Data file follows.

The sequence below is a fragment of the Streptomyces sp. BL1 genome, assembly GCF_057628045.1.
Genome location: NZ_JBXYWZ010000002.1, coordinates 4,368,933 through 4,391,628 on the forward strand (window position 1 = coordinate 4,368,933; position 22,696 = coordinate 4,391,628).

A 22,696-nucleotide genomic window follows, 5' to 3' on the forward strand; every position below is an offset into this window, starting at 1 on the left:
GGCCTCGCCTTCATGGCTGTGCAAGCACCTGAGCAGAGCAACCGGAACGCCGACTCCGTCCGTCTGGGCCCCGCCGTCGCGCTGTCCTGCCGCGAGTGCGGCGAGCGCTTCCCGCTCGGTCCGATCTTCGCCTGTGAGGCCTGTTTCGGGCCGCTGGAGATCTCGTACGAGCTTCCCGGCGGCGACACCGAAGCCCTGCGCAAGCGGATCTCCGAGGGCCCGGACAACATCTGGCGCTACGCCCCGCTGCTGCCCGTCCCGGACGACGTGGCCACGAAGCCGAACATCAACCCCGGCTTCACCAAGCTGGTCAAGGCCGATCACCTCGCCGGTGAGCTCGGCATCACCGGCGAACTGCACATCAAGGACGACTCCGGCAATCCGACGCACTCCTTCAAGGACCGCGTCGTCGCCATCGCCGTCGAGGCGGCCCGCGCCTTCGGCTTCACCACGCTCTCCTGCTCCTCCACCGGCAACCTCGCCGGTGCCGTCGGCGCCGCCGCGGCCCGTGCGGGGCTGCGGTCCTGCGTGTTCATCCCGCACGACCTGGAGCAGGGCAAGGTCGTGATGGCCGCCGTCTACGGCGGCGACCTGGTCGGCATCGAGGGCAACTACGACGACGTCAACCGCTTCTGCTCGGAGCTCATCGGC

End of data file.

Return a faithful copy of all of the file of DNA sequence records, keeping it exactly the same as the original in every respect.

The sequence below is a fragment of the Streptomyces sp. BL1 genome, assembly GCF_057628045.1.
Genome location: NZ_JBXYWZ010000002.1, coordinates 4,368,933 through 4,391,628 on the forward strand (window position 1 = coordinate 4,368,933; position 22,696 = coordinate 4,391,628).

A 22,696-nucleotide genomic window follows, 5' to 3' on the forward strand; every position below is an offset into this window, starting at 1 on the left:
GGCCTCGCCTTCATGGCTGTGCAAGCACCTGAGCAGAGCAACCGGAACGCCGACTCCGTCCGTCTGGGCCCCGCCGTCGCGCTGTCCTGCCGCGAGTGCGGCGAGCGCTTCCCGCTCGGTCCGATCTTCGCCTGTGAGGCCTGTTTCGGGCCGCTGGAGATCTCGTACGAGCTTCCCGGCGGCGACACCGAAGCCCTGCGCAAGCGGATCTCCGAGGGCCCGGACAACATCTGGCGCTACGCCCCGCTGCTGCCCGTCCCGGACGACGTGGCCACGAAGCCGAACATCAACCCCGGCTTCACCAAGCTGGTCAAGGCCGATCACCTCGCCGGTGAGCTCGGCATCACCGGCGAACTGCACATCAAGGACGACTCCGGCAATCCGACGCACTCCTTCAAGGACCGCGTCGTCGCCATCGCCGTCGAGGCGGCCCGCGCCTTCGGCTTCACCACGCTCTCCTGCTCCTCCACCGGCAACCTCGCCGGTGCCGTCGGCGCCGCCGCGGCCCGTGCGGGGCTGCGGTCCTGCGTGTTCATCCCGCACGACCTGGAGCAGGGCAAGGTCGTGATGGCCGCCGTCTACGGCGGCGACCTGGTCGGCATCGAGGGCAACTACGACGACGTCAACCGCTTCTGCTCGGAGCTCATCGGC